Click Automatic Configuration.
Click Import PAC File and import your PAC file.
Click Save.
4. Click the General tab and do the following:
•
•
•
•
Click Quick Switch.
Drag [Direct Connection] and AWS-Cloudera to the Cycled Profiles area.
Set Startup Profile to [Direct Connection].
Click Save.
16 | Cloudera Director User Guide
Getting Started
Set Up a SOCKS Proxy with SSH
• Set up a SOCKS proxy to access the EC2 instance running Cloudera Director. For example, in RHEL run the
following command (with your instance information):
ssh -i <key-file.pem> -CND 8157 [email protected]_running_director_server
where
• C sets up compression
• N suppresses any command execution once established
• D 8157 sets up the SOCKS 5 proxy on the port
Important: If you are using a PAC file, you must use port 8157.
Cloudera Director User Guide | 17
Cloudera Director Client
Cloudera Director Client
The Cloudera Director client works well for proof-of-concept demonstrations, development work, and infrequent
usage. Deployment through the Cloudera Director client involves installing on an instance, editing a configuration
file, and running Cloudera Director from the command line. Cloudera Director client installation, configuration,
and use are described in the following topics.
Installing Cloudera Director Client
To install Cloudera Director client, perform the following tasks.
Important: Cloudera Director requires a JDK. For more information, see Software Requirement on
page 12
1. Download the Cloudera Director by running the correct command for your distribution.
• For RHEL 6, CentOS 6, and Oracle 6:
wget
http://archive.cloudera.com/director/redhat/6/x86_64/director/cloudera-director.repo
-O /etc/yum.repos.d/cloudera-director.repo
• For RHEL 5, CentOS 5, and Oracle 5:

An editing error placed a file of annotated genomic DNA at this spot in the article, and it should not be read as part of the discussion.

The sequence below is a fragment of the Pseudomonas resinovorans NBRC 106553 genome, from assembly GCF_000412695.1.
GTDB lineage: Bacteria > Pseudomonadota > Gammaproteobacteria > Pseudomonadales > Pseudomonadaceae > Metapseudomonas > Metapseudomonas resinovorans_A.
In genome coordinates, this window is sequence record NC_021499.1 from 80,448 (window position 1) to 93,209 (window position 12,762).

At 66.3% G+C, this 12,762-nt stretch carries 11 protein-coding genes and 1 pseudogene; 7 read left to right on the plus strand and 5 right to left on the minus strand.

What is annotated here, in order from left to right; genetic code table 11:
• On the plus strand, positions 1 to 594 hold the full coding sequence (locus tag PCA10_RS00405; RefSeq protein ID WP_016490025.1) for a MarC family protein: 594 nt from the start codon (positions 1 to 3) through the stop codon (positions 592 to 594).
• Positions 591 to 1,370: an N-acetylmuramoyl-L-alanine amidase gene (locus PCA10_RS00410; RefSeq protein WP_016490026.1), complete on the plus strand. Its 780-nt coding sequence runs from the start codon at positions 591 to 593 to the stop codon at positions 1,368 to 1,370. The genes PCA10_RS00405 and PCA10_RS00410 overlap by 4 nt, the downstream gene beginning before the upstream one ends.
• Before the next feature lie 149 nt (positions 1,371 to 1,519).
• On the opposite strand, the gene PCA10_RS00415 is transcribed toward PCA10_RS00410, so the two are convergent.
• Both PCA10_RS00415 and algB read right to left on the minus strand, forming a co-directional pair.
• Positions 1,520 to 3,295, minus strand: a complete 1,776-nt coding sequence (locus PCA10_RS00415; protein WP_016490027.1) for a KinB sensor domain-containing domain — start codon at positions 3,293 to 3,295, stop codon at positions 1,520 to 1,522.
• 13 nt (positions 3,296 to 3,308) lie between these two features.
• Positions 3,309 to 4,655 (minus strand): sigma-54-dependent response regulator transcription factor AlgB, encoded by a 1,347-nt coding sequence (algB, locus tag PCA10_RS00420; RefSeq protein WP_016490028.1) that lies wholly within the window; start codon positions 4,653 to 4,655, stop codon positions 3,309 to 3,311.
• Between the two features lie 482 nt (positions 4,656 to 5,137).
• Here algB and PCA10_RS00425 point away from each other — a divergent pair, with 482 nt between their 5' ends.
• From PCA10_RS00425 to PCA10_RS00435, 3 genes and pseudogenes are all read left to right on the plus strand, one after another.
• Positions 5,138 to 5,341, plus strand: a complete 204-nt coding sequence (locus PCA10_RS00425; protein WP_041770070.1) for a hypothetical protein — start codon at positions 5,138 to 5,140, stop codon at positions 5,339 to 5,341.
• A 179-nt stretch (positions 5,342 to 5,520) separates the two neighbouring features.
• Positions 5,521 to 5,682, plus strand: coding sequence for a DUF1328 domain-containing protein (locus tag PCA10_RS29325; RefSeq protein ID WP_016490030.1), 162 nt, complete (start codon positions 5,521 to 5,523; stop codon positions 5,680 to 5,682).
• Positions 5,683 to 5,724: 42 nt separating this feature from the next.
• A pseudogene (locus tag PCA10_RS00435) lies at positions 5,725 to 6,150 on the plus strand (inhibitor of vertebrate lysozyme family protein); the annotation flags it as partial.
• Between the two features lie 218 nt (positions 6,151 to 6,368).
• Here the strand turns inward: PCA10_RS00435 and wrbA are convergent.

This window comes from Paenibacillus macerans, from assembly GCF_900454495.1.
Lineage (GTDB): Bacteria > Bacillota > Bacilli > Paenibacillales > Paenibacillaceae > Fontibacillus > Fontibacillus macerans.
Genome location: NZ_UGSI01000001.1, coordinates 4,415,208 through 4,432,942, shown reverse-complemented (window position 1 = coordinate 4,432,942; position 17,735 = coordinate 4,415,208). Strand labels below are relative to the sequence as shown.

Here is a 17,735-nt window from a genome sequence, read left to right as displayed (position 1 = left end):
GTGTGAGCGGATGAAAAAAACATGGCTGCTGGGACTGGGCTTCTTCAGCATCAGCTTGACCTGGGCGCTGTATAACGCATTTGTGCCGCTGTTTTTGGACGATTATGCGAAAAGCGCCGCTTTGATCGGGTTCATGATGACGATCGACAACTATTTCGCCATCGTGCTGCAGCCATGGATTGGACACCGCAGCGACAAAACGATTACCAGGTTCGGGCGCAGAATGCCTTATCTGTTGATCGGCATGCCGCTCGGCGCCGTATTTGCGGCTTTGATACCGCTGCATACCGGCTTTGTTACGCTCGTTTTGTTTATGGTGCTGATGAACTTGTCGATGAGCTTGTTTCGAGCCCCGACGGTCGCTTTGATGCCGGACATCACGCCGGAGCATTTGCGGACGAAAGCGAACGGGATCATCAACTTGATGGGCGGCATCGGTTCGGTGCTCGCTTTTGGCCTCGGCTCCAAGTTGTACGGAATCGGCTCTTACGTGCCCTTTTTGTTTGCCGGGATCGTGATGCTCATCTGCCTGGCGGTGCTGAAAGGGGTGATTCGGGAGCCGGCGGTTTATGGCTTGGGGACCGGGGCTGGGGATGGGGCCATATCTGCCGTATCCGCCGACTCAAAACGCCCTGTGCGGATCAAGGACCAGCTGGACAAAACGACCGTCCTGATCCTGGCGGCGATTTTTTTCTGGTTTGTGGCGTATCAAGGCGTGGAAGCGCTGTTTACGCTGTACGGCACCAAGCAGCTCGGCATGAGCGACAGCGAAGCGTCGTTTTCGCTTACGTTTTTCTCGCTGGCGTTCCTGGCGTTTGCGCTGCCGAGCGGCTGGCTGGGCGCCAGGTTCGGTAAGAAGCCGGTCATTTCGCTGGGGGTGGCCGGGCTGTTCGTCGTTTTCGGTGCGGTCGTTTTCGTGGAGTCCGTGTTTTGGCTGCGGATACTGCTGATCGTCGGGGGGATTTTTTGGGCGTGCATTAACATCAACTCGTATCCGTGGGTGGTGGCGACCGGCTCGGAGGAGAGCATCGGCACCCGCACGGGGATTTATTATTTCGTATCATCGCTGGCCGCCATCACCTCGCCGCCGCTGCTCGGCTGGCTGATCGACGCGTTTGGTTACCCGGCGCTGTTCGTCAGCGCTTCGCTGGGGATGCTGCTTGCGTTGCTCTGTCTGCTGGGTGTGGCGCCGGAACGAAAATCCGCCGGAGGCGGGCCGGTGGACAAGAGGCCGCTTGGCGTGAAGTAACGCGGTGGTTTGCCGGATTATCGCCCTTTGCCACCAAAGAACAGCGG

wget
http://archive.cloudera.com/director/redhat/5/x86_64/director/cloudera-director.repo
-O /etc/yum.repos.d/cloudera-director.repo
• For Debian:
wget
http://archive.cloudera.com/director/debian/wheezy/amd64/director/cloudera-director.list
-O /etc/apt/sources.list.d/cloudera-director.list
• For SLES:
zypper addrepo -f
http://archive.cloudera.com/director/sles/11/x86_64/director/cloudera-director.repo
• For Ubuntu 12.04 (Precise Pangolin):
wget
http://archive.cloudera.com/director/ubuntu/precise/amd64/director/cloudera-director.list
-O /etc/apt/sources.list.d/cloudera-director.list
• For Ubuntu 14.04 (Trusty Tahr):
wget
http://archive.cloudera.com/director/ubuntu/trusty/amd64/director/cloudera-director.list
-O /etc/apt/sources.list.d/cloudera-director.list
2. Add the signing key.
• For RHEL 6, CentOS 6, and Oracle 6 this step is not required. Continue to the next step.
• For RHEL 5, CentOS 5, and Oracle 5 this step is not required. Continue to the next step.
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• For Debian, run the following command:
curl -s
http://archive.cloudera.com/director/debian/wheezy/amd64/director/archive.key
| sudo apt-key add -
• For SLES this step is not required. Continue to the next step.
• For Ubuntu 12.04 (Precise Pangolin), run the following command:
curl -s
http://archive.cloudera.com/director/ubuntu/precise/amd64/director/archive.key
| sudo apt-key add -